On the farm there is a garden, and the second straight year, SOCF has donated the crops to the Scioto County Homeless Shelter in efforts help with a sustainable food source in the shelter.
"This is the second year they have donated this to us. The garden has grown by leaps and bounds since last year. We are going to be able to help a lot more people with this year's donation," Maureen Cadogan, Director of the Scioto County Homeless Shelter said.
The prison brings the food to the shelter twice a week. The shelter's pantry is open Tuesdays and Thursdays.
There have been times when what SOCF brought was so big the shelter could not use all of it and shared it with many other agencies in the area.
The homeless shelter provided the seeds to the prison for the garden.
"This is a great community service project for us. Inmates of the Ross County Correctional Facility come down and work the farm and the garden," Warden Phillip Kerns said.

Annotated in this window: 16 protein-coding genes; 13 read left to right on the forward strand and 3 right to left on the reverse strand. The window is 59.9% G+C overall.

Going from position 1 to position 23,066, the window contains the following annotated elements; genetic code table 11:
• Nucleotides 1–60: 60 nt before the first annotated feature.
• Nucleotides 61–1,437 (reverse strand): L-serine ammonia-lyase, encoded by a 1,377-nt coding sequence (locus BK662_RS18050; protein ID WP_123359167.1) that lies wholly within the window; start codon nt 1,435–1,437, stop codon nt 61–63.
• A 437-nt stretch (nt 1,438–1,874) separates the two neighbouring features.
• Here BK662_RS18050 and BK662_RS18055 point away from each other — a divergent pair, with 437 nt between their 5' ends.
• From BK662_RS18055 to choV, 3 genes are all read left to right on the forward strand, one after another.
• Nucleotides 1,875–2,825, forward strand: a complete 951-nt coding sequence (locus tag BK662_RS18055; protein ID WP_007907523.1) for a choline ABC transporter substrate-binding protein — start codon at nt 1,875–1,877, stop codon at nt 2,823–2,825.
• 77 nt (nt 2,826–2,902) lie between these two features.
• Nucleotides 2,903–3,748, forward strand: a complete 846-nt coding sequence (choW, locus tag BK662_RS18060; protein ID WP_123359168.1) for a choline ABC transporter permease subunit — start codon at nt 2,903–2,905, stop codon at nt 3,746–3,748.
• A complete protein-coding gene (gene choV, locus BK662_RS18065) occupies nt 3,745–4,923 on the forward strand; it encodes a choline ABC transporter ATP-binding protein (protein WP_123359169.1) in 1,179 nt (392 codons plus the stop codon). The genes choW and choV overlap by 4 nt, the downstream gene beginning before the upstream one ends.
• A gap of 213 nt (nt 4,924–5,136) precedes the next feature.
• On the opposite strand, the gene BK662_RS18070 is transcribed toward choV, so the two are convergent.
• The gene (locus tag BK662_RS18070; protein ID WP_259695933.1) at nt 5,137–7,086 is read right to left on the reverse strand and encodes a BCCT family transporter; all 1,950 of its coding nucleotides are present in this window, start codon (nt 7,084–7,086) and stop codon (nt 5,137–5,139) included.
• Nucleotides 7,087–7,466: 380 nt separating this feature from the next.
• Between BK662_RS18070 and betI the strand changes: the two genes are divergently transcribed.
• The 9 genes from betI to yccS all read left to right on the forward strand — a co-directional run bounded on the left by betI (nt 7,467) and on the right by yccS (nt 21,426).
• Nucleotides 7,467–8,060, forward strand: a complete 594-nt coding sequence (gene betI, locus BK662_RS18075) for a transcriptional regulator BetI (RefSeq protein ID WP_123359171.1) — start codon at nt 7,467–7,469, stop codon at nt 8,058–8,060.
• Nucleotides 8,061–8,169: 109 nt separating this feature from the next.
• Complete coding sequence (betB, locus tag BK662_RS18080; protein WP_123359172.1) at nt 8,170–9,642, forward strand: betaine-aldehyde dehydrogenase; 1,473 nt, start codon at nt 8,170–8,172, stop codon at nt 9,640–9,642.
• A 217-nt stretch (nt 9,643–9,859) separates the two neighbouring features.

Inmates are screened thoroughly before they are allowed to work on the farm.
"We are hopping this year we will be able to produce double what we were able to contribute last year," Warden Kerns stated.
Some of the items that are grown in the garden include corn, pepper plants, tomatoes, cabbage, green beans and other various items.
Inmates are at the garden once or twice a week tending to it and the farm.
The farm is 1,265 acres and nearly 588 of it is crops, and 400 acres of pasture. There are 525 head of cattle and about 180 calves.
"We are going to try to increase our cattle population up to 1,000 and we provide that service for the department by raising cattle and processing beef," Warden Kerns explained.
The Warden explained this is something that will happen next year and into the future.
"For the inmates that work the garden and the farm this is the only way to give back. They are working their job but this is giving something back to the community, they see it and realize it. For us as an institution this is something we should do and do this every year," Warden Kerns said.
"We have learned to preserve items for later usage, that has worked out really well for us. We thank the Lord for using SOCF as a vehicle of blessing to the community," Cadogan said.